TOKYO -- Old-fashioned drinking establishments popularly known as sunakku bars have long dotted Japan's city- and townscapes. These pubs are typically run by a proprietress whom customers call "Mama." The mama makes dishes -- sunakku is the Japanese pronunciation of the borrowed word "snack" -- while also engaging customers in conversation and coordinating karaoke singalongs over the counter.
Today, though, intensifying competition from cheap Western-style cocktail bars and Japanese-style izakaya pubs are forcing sunakku owners to embrace an up-to-now unthinkable customer base.
Nursing home residents.
Atata -- a Yokohama-based company that runs a clinic for acupuncture, moxibustion and massage therapy while also providing day care services -- is franchising its kaigo sunakku bar concept and expects to sign up 200 franchisees across the country.
Kaigo means caregiver.
The idea for a caregiving bar came from Atata's elderly customers, many of whom voiced a wish that there was somewhere they could go to eat out and have a couple drinks.
The company's president now sees a latent market made up of Japan's swelling numbers of elderly folks who like to let it loose and go drinking on occasion.
The original kaigo sunakku bar caters to elderly customers, offers barrier-free premises and provides care from licensed professionals.
The pub is Ryugujo, which opened in 2014 in Yokosuka, a bedroom community to Tokyo and Yokohama. It takes its name from a well-known Japanese fairy tale in which a dragon king lives in an undersea palace of the same name. In principle, the Yokosuka palace serves only customers 65 and older as well as those who are physically disabled.
Its proprietors are mindful that for seniors who want to go out to drink, making the journey to a bar and safely tottering home can be a challenge. To relieve any commuter anxiety, the bar offers a pickup and drop-off service that uses a vehicle designed for physically challenged people. The service is part of a package that includes two hours of all you can eat and drink merriment in the bar. Cost: 8,000 yen (about $74) per person.
The bar includes handrails and has other barrier-free features so wheelchair users can easily move around.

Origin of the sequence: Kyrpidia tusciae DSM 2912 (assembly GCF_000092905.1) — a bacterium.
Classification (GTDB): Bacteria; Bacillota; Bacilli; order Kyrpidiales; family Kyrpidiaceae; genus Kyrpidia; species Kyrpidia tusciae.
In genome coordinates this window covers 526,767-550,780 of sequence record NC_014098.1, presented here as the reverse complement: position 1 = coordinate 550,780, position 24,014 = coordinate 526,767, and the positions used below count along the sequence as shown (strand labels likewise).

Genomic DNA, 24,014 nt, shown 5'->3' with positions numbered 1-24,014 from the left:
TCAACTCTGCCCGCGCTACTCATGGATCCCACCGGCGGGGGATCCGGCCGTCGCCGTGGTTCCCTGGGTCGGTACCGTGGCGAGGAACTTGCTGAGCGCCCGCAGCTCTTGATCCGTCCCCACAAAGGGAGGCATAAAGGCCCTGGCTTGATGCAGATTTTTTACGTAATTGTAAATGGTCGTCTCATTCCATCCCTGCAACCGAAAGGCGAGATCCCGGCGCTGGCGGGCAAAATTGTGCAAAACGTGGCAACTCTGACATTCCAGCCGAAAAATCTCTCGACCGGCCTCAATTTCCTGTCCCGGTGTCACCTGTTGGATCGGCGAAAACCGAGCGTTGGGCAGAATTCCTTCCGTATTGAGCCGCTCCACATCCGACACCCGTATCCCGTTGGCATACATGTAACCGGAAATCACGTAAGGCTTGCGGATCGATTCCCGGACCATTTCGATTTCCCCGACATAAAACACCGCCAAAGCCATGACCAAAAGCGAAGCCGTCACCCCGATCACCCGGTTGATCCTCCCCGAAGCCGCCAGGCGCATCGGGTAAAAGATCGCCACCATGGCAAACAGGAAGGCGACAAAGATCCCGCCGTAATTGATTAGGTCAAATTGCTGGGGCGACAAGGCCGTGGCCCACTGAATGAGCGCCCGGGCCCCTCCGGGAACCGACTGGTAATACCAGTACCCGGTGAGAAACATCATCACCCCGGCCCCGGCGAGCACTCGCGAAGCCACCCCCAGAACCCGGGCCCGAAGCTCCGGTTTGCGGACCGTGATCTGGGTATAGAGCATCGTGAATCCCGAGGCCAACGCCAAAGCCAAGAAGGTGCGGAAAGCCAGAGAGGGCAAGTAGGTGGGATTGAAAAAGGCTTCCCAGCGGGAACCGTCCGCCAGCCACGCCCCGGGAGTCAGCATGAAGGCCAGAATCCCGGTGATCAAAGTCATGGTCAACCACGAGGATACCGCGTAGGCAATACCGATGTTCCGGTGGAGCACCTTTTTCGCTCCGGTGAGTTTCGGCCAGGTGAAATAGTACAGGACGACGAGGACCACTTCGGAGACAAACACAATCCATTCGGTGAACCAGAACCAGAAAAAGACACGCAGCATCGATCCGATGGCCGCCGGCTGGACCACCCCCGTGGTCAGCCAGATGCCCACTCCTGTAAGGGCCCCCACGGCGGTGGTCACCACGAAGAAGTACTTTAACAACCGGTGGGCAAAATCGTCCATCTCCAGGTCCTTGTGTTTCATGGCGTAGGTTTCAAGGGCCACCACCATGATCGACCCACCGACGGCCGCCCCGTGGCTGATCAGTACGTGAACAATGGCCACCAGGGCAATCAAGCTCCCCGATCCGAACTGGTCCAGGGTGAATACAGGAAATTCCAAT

At most snack bars, the mama manages everything, but at Ryugujo-style pubs, licensed caregivers are there to deal with patrons.
The service staff, if requested to do so, will monitor a customer's alcohol intake. Also, all food is served in bite-size pieces that can easily travel down old throats.
The bar has two bathrooms, and caregivers attend to patrons' needs if necessary. The front door is locked with a password so as to keep inebriated seniors from wandering into the street.
There are other differences between the kaigo pub and traditional snack bar. Ryugujo confines its business hours from 11 a.m. to 8 p.m., while most snack bars are nighttime-only ventures.
One more differentiating factor: Ryugujo's customers must make reservations.
The pub is almost always fully booked by groups of nursing-home residents, a company official said.
Each franchised bar is to have 25 seats and a staff of four, including licensed caregivers to provide customer pickups and drop-offs.
Most readers will have picked up on the ideal location for franchises -- in proximity to one or more old folks' homes or similar facilities. The Ryugujo team defines proximity as within a 30-minute drive.
"There is a great deal of potential demand for the remodeling of existing snack bars in hot-spring and other tourist resorts into snack bars with nursing care," Atata President Takaya Sasaki said. "Franchisees can also expect demand from younger family members who need a break from taking care of aged grandparents."
Atata, which began to solicit franchise bids in September, has received applications from the Tokyo, Osaka and two other regions.
Though snack bars have long been viewed as typical drinking holes for middle-aged and older salaried men, younger generations consider them outdated. Atata hopes to quickly reach its goal of 200 by signing up owners of existing bars looking to remodel and better cater to Japan's fast-graying demographics.